Group Exercise, Better Diet Limit Side Effects of Hormone Therapy, Study Shows

Group Exercise, Better Diet Limit Side Effects of Hormone Therapy, Study Shows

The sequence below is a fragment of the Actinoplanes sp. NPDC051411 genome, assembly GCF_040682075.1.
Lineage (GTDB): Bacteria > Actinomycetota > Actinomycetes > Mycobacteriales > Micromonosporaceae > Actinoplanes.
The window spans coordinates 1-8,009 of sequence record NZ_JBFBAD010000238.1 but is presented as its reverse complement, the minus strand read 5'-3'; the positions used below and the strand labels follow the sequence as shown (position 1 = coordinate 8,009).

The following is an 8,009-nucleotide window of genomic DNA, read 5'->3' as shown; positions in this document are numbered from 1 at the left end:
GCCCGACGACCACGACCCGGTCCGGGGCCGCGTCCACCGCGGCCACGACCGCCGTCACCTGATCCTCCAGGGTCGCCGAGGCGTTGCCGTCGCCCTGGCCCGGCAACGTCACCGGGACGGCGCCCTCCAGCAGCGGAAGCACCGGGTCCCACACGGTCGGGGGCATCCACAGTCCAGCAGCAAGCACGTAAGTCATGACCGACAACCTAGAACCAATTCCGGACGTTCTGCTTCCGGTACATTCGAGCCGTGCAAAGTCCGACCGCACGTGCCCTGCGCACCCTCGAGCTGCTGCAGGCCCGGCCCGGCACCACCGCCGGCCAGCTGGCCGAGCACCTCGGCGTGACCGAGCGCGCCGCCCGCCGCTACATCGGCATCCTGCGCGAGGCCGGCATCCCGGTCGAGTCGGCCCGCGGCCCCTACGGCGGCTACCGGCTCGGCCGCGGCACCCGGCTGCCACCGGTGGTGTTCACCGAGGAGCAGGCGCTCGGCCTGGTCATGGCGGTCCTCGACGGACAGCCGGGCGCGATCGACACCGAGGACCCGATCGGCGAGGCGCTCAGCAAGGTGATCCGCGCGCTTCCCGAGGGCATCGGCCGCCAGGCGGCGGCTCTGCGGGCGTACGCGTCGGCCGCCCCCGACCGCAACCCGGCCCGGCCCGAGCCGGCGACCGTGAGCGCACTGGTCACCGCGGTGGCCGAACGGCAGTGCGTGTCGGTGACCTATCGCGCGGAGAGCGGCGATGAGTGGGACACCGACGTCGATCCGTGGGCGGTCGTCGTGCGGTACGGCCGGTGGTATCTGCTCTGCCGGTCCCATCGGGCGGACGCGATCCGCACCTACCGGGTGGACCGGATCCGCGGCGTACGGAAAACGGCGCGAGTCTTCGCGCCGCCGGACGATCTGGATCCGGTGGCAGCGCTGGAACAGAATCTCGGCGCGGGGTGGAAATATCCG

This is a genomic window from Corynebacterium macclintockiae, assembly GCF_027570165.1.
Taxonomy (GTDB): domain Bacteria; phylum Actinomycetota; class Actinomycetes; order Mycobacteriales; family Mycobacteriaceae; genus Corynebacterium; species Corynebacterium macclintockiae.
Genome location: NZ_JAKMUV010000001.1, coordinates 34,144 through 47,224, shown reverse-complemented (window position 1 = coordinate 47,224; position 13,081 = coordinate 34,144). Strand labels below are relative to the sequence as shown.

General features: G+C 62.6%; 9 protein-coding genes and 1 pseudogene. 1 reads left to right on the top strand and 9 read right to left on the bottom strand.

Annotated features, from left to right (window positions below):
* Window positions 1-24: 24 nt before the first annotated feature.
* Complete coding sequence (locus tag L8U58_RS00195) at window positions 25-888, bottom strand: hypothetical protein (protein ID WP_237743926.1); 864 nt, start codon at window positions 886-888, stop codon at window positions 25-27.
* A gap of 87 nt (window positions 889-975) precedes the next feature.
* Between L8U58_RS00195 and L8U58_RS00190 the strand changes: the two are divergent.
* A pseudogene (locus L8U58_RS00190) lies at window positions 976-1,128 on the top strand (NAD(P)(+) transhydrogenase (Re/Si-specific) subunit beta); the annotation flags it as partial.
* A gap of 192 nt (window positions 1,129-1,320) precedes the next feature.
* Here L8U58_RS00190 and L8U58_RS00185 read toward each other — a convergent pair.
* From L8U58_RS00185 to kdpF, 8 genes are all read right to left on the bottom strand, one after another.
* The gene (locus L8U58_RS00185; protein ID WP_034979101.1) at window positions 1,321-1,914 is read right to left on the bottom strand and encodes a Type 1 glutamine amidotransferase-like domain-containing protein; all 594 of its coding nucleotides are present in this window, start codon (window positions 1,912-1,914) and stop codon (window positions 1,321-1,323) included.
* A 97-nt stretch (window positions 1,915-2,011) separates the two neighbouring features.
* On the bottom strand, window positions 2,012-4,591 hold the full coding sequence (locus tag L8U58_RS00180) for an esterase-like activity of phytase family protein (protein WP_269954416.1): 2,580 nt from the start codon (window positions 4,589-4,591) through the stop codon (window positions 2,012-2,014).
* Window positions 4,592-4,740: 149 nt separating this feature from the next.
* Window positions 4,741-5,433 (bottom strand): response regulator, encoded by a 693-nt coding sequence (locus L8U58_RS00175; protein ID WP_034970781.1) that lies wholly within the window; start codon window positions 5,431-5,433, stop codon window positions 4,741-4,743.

Moderate exercise in a group setting and a healthier diet improved mobility and muscle strength, and reduced fat mass of prostate cancer patients on hormone therapy, an Ohio State University study found. The study, “Effects of a Group-Mediated Exercise and Dietary Intervention in the Treatment of Prostate Cancer Patients Undergoing Androgen Deprivation Therapy: Results From the IDEA-P Trial,” appeared in the journal Annals of Behavioral Medicine. Androgen deprivation therapy has been increasingly used in prostate cancer patients. However, suppressing male hormones may lead to reduced strength and muscle mass. It also may cause patients to gain fat, increasing the risk of metabolic disorder, which precedes heart disease and diabetes. "We found that a comprehensive exercise and diet program in a group setting can make a difference for prostate cancer patients, and the difference was greater than I expected in a short period of time," Brian Focht, PhD, the study’s lead author and an associate professor of kinesiology at OSU, said in a press release. Scientists tested the effects of exercise in a group setting and a diet program in 32 prostate cancer patients, who exercised less than one hour a week in the six months prior to the study. Half the patients entered a 12-week personalized program with group exercise and nutrition counseling, while the other half received basic information on their diagnosis, and were given the opportunity for exercise education at the end of the study. Evaluations were conducted when men entered the study, and then at two and three months after the program. Three months after intervention, exercise and diet patients exhibited improvements in mobility, measured by walking and stair-climbing, and muscle strength, mea
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